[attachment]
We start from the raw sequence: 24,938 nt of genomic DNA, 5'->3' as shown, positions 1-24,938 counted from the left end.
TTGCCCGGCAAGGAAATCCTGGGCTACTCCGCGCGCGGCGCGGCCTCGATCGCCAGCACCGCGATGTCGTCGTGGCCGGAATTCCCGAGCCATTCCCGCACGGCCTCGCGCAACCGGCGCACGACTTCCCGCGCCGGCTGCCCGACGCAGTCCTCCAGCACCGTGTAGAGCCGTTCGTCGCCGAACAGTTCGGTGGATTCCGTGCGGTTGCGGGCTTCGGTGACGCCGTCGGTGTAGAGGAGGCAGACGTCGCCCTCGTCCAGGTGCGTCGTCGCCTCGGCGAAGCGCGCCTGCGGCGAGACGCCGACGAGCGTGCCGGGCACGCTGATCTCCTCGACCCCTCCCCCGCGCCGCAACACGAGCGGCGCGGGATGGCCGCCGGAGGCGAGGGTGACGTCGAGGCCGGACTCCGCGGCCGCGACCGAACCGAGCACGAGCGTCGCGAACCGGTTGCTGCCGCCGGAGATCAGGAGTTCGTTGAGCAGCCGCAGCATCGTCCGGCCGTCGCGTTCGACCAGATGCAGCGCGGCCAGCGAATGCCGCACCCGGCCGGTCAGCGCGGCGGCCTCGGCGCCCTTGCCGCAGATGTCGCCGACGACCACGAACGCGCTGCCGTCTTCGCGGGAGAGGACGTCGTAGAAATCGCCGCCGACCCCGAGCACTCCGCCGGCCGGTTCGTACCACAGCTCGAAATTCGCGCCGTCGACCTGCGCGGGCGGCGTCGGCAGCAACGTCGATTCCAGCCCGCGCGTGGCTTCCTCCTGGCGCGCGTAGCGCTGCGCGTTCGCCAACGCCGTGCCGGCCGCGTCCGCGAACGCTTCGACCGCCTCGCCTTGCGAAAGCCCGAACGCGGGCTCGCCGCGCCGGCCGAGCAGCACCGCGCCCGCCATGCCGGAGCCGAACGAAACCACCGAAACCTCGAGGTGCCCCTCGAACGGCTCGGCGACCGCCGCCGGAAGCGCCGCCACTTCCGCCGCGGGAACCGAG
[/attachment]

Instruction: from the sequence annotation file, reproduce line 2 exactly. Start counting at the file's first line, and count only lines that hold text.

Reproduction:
TTGCCCGGCAAGGAAATCCTGGGCTACTCCGCGCGCGGCGCGGCCTCGATCGCCAGCACCGCGATGTCGTCGTGGCCGGAATTCCCGAGCCATTCCCGCACGGCCTCGCGCAACCGGCGCACGACTTCCCGCGCCGGCTGCCCGACGCAGTCCTCCAGCACCGTGTAGAGCCGTTCGTCGCCGAACAGTTCGGTGGATTCCGTGCGGTTGCGGGCTTCGGTGACGCCGTCGGTGTAGAGGAGGCAGACGTCGCCCTCGTCCAGGTGCGTCGTCGCCTCGGCGAAGCGCGCCTGCGGCGAGACGCCGACGAGCGTGCCGGGCACGCTGATCTCCTCGACCCCTCCCCCGCGCCGCAACACGAGCGGCGCGGGATGGCCGCCGGAGGCGAGGGTGACGTCGAGGCCGGACTCCGCGGCCGCGACCGAACCGAGCACGAGCGTCGCGAACCGGTTGCTGCCGCCGGAGATCAGGAGTTCGTTGAGCAGCCGCAGCATCGTCCGGCCGTCGCGTTCGACCAGATGCAGCGCGGCCAGCGAATGCCGCACCCGGCCGGTCAGCGCGGCGGCCTCGGCGCCCTTGCCGCAGATGTCGCCGACGACCACGAACGCGCTGCCGTCTTCGCGGGAGAGGACGTCGTAGAAATCGCCGCCGACCCCGAGCACTCCGCCGGCCGGTTCGTACCACAGCTCGAAATTCGCGCCGTCGACCTGCGCGGGCGGCGTCGGCAGCAACGTCGATTCCAGCCCGCGCGTGGCTTCCTCCTGGCGCGCGTAGCGCTGCGCGTTCGCCAACGCCGTGCCGGCCGCGTCCGCGAACGCTTCGACCGCCTCGCCTTGCGAAAGCCCGAACGCGGGCTCGCCGCGCCGGCCGAGCAGCACCGCGCCCGCCATGCCGGAGCCGAACGAAACCACCGAAACCTCGAGGTGCCCCTCGAACGGCTCGGCGACCGCCGCCGGAAGCGCCGCCACTTCCGCCGCGGGAACCGAG